Across the political spectrum, Americans think our democracy is in trouble, expect the government to guarantee both secure and accessible voting, and want “ordinary people” to have more of a voice in policy. Differences persist along partisan lines on racism’s impact on democracy and the need for systemic change to address racism.
July 20, 2021, New York – Public Agenda, a nonprofit, nonpartisan organization dedicated to strengthening democracy, released a new report, “America’s Hidden Common Ground on Renewing Democracy.” The report features findings from a representative survey of Americans on the state of our democracy, the kinds of changes that are needed to renew it, and specific policies that Americans think can create a healthier democracy and a more inclusive political process.
“Contrary to how the public is so often portrayed, our Hidden Common Ground research finds significant agreement among the general public on solutions to many of the tough challenges we face—in this instance, how to fix our ailing democracy,” said Will Friedman, Senior Fellow at Public Agenda. “We hope these findings can help Americans join forces where they agree and productively confront the areas where they do not.”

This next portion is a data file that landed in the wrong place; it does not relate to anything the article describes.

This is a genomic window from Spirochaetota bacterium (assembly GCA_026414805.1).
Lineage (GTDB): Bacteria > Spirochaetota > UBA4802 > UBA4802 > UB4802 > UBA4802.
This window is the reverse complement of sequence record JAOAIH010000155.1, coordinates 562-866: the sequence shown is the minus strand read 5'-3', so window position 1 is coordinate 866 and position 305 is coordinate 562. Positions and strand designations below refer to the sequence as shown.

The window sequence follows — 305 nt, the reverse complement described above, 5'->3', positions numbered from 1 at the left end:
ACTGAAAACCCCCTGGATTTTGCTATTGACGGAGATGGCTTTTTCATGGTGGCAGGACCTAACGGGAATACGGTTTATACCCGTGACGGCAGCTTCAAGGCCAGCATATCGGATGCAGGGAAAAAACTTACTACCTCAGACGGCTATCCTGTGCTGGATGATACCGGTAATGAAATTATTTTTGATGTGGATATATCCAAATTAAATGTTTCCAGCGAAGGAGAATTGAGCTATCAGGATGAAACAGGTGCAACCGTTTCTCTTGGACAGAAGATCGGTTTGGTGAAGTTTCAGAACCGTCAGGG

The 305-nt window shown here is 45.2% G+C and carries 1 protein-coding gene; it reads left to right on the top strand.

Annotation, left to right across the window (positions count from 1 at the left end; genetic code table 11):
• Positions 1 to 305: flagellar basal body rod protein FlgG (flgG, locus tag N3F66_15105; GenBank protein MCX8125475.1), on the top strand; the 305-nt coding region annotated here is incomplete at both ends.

The report is the latest in Public Agenda’s Hidden Common Ground series, which is designed to help Americans identify and strengthen their common ground, productively navigate their differences, and foster fair and effective solutions to critical issues facing communities and the nation. The findings in these reports counter the dominant narrative that Americans are hopelessly divided and can not work together. The report “America’s Hidden Ground on Renewing Democracy,” finds a great deal of agreement on both general principles and priorities, and agreement on several specific policies and practices.
“While Americans are concerned about the state of our democracy, they also want meaningful opportunities to participate in civic life and want to have a voice in decision-making,” says David Schleifer, Interim Co-President and Director of Research at Public Agenda, “The research finds that there are many forms of participatory democracy that people want, that governments can implement, and that can help renew our democracy from the bottom up.”